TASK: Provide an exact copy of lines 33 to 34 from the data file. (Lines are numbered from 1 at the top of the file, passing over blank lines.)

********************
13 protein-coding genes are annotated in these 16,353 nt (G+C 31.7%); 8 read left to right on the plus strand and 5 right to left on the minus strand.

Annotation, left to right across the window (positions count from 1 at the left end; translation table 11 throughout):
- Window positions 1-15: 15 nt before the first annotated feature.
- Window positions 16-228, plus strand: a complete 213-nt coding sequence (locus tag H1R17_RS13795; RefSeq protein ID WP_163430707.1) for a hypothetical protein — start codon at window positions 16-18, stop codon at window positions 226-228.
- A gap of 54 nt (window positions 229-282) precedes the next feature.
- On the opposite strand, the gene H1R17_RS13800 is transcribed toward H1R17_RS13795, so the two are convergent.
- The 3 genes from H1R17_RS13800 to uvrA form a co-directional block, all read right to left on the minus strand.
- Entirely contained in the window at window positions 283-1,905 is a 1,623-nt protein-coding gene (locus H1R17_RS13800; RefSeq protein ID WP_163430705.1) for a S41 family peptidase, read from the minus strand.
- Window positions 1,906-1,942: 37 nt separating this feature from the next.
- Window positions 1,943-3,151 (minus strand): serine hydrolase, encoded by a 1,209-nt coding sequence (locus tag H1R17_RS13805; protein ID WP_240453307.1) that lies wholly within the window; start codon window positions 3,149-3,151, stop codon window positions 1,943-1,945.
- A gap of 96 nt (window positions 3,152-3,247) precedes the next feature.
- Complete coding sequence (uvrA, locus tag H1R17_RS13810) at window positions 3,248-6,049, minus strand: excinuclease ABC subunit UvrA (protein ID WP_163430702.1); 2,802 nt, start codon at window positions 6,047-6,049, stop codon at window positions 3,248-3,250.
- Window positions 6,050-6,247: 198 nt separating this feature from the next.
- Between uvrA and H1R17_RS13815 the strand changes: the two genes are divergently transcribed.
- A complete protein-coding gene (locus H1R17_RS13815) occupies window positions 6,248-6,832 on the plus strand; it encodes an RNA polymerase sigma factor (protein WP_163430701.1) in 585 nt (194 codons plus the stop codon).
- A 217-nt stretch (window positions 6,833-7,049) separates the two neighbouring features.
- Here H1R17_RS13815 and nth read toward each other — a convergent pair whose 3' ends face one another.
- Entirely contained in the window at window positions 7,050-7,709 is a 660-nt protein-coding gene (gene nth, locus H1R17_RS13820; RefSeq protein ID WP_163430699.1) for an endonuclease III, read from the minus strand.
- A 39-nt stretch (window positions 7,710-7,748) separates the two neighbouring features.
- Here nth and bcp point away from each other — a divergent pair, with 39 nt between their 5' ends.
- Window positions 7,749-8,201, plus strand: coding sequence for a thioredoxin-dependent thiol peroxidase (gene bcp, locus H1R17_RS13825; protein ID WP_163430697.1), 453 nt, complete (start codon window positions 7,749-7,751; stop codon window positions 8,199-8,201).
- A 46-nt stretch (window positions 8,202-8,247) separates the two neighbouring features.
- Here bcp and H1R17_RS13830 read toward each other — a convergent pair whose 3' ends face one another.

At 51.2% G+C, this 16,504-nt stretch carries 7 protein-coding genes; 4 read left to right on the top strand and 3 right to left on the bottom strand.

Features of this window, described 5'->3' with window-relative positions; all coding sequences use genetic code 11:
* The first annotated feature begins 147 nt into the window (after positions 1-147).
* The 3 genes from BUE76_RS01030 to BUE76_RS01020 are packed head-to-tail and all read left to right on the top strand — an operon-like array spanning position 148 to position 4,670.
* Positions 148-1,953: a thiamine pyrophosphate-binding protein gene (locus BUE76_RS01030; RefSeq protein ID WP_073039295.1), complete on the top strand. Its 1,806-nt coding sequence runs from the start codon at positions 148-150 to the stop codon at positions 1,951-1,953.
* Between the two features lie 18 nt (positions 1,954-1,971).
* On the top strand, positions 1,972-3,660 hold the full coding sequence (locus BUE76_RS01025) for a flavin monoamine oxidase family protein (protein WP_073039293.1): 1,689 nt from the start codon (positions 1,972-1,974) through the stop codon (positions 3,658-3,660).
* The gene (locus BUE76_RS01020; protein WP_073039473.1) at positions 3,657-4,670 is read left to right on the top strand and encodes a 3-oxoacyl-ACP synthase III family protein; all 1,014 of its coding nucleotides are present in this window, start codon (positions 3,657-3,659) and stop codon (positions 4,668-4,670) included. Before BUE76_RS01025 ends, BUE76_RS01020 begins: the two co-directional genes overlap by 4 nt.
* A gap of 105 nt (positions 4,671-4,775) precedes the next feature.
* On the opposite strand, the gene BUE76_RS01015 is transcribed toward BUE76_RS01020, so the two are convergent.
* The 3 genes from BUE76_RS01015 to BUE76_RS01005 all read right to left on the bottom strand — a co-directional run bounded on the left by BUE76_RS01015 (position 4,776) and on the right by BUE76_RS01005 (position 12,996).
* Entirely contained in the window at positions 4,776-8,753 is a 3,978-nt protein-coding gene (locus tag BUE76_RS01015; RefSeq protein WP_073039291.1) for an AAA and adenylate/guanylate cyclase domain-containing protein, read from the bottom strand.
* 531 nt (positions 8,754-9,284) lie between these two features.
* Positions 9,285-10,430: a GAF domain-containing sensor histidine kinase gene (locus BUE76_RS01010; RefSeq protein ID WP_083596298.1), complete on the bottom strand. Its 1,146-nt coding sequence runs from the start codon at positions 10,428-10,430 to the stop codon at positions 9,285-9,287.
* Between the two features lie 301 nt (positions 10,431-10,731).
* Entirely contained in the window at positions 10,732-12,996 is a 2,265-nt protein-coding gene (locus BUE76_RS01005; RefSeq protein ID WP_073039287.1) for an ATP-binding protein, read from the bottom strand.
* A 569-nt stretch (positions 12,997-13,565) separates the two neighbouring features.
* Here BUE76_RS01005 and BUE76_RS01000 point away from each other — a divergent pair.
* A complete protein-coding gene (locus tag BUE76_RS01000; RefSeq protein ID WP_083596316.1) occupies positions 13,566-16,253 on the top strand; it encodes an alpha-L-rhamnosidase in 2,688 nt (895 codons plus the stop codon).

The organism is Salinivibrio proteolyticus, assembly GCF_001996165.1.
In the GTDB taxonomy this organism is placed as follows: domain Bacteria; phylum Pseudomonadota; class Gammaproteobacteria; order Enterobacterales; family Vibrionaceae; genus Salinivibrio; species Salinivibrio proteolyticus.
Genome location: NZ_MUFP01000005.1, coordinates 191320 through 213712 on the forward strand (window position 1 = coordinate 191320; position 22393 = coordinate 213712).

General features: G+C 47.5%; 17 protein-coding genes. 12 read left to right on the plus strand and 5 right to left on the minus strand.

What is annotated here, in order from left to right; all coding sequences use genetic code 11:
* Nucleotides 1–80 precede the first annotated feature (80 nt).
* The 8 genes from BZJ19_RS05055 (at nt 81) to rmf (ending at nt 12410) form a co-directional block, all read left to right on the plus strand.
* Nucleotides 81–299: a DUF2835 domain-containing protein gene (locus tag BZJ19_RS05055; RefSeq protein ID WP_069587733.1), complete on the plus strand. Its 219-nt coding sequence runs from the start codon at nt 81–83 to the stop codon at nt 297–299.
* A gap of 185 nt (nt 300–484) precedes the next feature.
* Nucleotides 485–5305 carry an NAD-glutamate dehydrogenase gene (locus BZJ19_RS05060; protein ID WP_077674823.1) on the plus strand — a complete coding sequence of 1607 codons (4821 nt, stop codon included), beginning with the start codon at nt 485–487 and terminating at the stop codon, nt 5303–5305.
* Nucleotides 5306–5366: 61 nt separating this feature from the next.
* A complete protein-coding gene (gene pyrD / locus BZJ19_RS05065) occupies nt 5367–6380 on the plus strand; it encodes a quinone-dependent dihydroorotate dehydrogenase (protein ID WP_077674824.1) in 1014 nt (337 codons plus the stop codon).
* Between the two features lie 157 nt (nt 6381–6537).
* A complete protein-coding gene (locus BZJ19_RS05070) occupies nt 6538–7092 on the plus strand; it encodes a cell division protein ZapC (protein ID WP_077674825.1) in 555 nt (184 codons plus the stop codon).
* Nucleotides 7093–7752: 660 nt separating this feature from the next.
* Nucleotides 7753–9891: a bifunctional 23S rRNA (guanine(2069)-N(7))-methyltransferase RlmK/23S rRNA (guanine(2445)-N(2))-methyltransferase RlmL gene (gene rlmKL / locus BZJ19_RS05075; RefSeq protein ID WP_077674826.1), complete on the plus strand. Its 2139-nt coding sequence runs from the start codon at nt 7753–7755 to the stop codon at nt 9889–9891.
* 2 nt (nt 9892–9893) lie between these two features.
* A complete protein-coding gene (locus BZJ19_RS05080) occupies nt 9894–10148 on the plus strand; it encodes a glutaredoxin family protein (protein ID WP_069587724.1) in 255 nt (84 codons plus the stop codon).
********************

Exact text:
* On the opposite strand, the gene BUE76_RS01015 is transcribed toward BUE76_RS01020, so the two are convergent.
* The 3 genes from BUE76_RS01015 to BUE76_RS01005 all read right to left on the bottom strand — a co-directional run bounded on the left by BUE76_RS01015 (position 4,776) and on the right by BUE76_RS01005 (position 12,996).